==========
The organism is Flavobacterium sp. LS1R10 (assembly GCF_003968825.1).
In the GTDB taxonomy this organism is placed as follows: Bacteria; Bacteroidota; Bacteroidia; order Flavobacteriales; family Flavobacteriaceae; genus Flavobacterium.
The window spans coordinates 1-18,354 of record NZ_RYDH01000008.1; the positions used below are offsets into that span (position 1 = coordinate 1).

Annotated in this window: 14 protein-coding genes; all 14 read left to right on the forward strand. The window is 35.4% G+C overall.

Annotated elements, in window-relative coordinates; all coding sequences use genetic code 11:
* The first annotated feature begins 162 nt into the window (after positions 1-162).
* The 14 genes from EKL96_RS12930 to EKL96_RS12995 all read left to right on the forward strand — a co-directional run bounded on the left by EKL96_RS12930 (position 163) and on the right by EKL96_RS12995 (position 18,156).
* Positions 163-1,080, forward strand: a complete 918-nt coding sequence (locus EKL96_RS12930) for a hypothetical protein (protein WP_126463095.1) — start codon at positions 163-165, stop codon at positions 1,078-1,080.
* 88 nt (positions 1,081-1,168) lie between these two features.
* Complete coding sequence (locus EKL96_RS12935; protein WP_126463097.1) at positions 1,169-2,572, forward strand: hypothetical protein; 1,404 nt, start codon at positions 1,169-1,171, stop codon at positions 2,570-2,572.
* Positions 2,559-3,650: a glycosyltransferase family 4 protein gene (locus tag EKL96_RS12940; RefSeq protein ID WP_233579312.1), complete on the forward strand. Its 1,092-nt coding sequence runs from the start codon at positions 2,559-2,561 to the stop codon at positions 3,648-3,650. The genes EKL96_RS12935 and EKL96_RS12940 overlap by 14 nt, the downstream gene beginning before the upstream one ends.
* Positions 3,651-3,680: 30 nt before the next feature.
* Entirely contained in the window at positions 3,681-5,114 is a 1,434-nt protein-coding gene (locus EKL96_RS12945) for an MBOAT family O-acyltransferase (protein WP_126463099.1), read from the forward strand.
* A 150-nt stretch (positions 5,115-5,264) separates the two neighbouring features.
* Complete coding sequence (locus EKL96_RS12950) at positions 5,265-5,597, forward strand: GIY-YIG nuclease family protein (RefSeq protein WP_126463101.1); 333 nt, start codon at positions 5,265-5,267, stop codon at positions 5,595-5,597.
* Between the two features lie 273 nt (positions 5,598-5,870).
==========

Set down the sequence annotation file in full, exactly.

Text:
The organism is Flavobacterium sp. LS1R10 (assembly GCF_003968825.1).
In the GTDB taxonomy this organism is placed as follows: Bacteria; Bacteroidota; Bacteroidia; order Flavobacteriales; family Flavobacteriaceae; genus Flavobacterium.
The window spans coordinates 1-18,354 of record NZ_RYDH01000008.1; the positions used below are offsets into that span (position 1 = coordinate 1).

Annotated in this window: 14 protein-coding genes; all 14 read left to right on the forward strand. The window is 35.4% G+C overall.

Annotated elements, in window-relative coordinates; all coding sequences use genetic code 11:
* The first annotated feature begins 162 nt into the window (after positions 1-162).
* The 14 genes from EKL96_RS12930 to EKL96_RS12995 all read left to right on the forward strand — a co-directional run bounded on the left by EKL96_RS12930 (position 163) and on the right by EKL96_RS12995 (position 18,156).
* Positions 163-1,080, forward strand: a complete 918-nt coding sequence (locus EKL96_RS12930) for a hypothetical protein (protein WP_126463095.1) — start codon at positions 163-165, stop codon at positions 1,078-1,080.
* 88 nt (positions 1,081-1,168) lie between these two features.
* Complete coding sequence (locus EKL96_RS12935; protein WP_126463097.1) at positions 1,169-2,572, forward strand: hypothetical protein; 1,404 nt, start codon at positions 1,169-1,171, stop codon at positions 2,570-2,572.
* Positions 2,559-3,650: a glycosyltransferase family 4 protein gene (locus tag EKL96_RS12940; RefSeq protein ID WP_233579312.1), complete on the forward strand. Its 1,092-nt coding sequence runs from the start codon at positions 2,559-2,561 to the stop codon at positions 3,648-3,650. The genes EKL96_RS12935 and EKL96_RS12940 overlap by 14 nt, the downstream gene beginning before the upstream one ends.
* Positions 3,651-3,680: 30 nt before the next feature.
* Entirely contained in the window at positions 3,681-5,114 is a 1,434-nt protein-coding gene (locus EKL96_RS12945) for an MBOAT family O-acyltransferase (protein WP_126463099.1), read from the forward strand.
* A 150-nt stretch (positions 5,115-5,264) separates the two neighbouring features.
* Complete coding sequence (locus EKL96_RS12950) at positions 5,265-5,597, forward strand: GIY-YIG nuclease family protein (RefSeq protein WP_126463101.1); 333 nt, start codon at positions 5,265-5,267, stop codon at positions 5,595-5,597.
* Between the two features lie 273 nt (positions 5,598-5,870).